June 28


Pie Charts Are Your Friend?


Sometimes I forget that many of you don’t understand some of the basics when it comes to investing.  It is very easy to lose track when, not only have I been managing money for twenty years, but my Dad has a long history of investing as well.  Did you talk about investing in stocks and bonds with your parents?  Probably not.


So let’s break this down to the absolute simplest terms possible.  As I said, I often assume my readers understand certain concepts.  If you don’t, the rest of the information may be hard to understand.


When most people invest money, instead of buying a bunch of individual stocks, they put the money into mutual funds.  Mutual funds consist of hundreds or thousands of holdings within one investment vehicle.


When somebody says “You should have a diversified portfolio,” it simply means you need to spread the money around. Mutual funds are a great way to do this.


I generally recommend against single stocks as they can be quite volatile and unpredictable.  History shows a very predictable pattern of the total stock market, but individual stocks can do anything.


And I don’t care if a company has been around for a long time.  That does not mean it will make money.  For example, GE has been around forever.  It is down 65% over the past couple of years.  Heinz is down 60%.  Remember Texaco?  It was one of the biggest companies in the country at the time. It went to zero.


When you buy a mutual fund, the mutual fund has a ticker symbol.  You need to know the ticker symbol to buy the mutual fund.


Let’s say, you walk into Charles Schab or Fidelity, and you ask them to purchase $100,000 of SPY.  What are you actually investing in?  SPY is a fund that consists of the 500 largest companies in the U.S. all in one neat package.  It means you would put:


$5,800 into Apple

$5,490 into Microsoft

$4,170 into Amazon

$4,070 into Google

$2,260 into Facebook

$1,480 into Berkshire Hathaway

$1,320 into Tesla

$1,290 into NVIDIA Corporation

$1,290 into JP Morgan Chase

$1,210 into Johnson and Johnson

$1,100 into Visa

$1,050 into United Healthcare

$920 into Proctor and Gamble

$910 into Home Depot


This list goes on and on until it totals $100,000.  You will own shares in 500 companies.  The bigger the company, the bigger the allotment.


Many of you have 401k funds through your company.  Maybe you have been told that “You need a balanced and diversified portfolio.”  You don’t want to put money only in large U.S. companies.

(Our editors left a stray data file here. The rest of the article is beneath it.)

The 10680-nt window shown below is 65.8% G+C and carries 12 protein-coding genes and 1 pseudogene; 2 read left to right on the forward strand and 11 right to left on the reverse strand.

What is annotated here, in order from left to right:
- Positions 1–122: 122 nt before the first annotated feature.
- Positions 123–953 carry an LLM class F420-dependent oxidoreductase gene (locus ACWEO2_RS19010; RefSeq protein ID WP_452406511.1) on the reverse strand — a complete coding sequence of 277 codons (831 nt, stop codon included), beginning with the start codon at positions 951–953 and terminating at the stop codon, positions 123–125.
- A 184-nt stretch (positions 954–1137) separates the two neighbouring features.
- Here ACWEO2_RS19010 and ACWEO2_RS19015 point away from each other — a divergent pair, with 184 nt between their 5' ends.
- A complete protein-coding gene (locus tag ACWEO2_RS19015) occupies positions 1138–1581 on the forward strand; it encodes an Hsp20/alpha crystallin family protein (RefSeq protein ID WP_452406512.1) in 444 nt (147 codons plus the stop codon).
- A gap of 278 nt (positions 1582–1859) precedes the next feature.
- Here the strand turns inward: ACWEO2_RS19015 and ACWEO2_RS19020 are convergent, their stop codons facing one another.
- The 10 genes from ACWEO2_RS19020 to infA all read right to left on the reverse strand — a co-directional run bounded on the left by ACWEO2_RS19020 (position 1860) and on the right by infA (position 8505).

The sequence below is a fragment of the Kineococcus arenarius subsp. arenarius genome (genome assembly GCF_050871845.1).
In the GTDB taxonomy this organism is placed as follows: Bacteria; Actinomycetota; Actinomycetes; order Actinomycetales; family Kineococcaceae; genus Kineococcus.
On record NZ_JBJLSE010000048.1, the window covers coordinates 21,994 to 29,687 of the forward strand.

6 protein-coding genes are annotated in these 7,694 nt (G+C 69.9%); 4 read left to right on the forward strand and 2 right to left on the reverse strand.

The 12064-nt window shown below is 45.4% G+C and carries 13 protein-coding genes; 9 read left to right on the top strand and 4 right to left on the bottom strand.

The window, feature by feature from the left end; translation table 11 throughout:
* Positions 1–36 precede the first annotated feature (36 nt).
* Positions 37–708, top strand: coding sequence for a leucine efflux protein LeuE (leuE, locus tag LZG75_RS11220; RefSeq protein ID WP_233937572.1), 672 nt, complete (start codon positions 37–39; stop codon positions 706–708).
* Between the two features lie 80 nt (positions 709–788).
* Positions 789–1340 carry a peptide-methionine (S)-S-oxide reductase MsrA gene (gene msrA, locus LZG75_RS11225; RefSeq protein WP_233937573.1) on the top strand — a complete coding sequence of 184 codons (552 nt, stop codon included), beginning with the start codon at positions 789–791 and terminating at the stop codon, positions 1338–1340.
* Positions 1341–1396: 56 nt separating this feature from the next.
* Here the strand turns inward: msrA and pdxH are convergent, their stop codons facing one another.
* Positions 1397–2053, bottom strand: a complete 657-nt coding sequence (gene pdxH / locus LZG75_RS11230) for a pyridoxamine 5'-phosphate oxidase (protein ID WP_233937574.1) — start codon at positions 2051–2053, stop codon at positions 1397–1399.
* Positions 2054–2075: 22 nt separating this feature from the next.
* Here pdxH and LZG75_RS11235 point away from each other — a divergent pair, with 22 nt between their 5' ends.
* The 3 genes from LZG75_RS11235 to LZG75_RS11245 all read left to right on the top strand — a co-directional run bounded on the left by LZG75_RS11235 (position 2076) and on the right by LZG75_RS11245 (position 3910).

Besides big American companies, there are other places to invest your money such as:


Small-Sized Companies (there are called “Small Cap”)

Medium-Sized Companies (Mid Cap)

International Companies (Companies from first world nations)

Emerging Market Companies (Companies from developing nations)


You can also invest money in bonds.  If you remember from past articles, a bond is simply a loan. For example, you loan Walmart $10,000 to help them build a store.  They pay you 3% interest for ten years and then pay the loan back to you.


Bonds often do well when stocks are doing poorly.


The types of bonds are:


U.S. Government Bonds (You are loaning money to the U.S. federal government)

Municipal Bonds (Loans to municipalities)

Corporate Bonds  (Loans to companies)

International Bonds (Loans to companies and governments overseas)


So a “diversified and balanced portfolio of stocks and bonds” might look like:


30% Large Cap

10%  Small Cap

10%  Mid Cap

10%  International

10% Emerging Markets

10% U.S. Government Bonds

10% Municipal Bonds

10%  Corporate Bonds


*This is an example portfolio.  I am not giving you advice on how to invest your money.


In addition, different asset classes move in different directions at different times.


In 2007 Emerging Markets made 40% and Small Companies lost 2%.

In 2008 U.S Treasury Bonds made 5% and Large Companies lost 37%.

In 2013 Small Companies made 39% and Emerging Markets lost 3%

In 2014  Large Companies made 14% and International lost 5%.

Last year Small Cap was the best with a 20% gain and Bonds were the worst with a 6% gain.


So you can see that it is important to spread your money around.  Nobody knows in any given year which asset classes will thrive and which will do poorly.  Don’t try to chase good returns.


For example:

In 2017 Emerging Markets made the most and in 2018 they lost the most.

In 2018 Small-Cap was one of the worst and in 2019 it was one of the best.


Even though everyone has opinions on what kinds of asset classes are going to do well, they have no idea what they are talking about.


Be Blessed,




Share this Post:

You may also like

Investing in Tulips?
Can It Get Any Worse?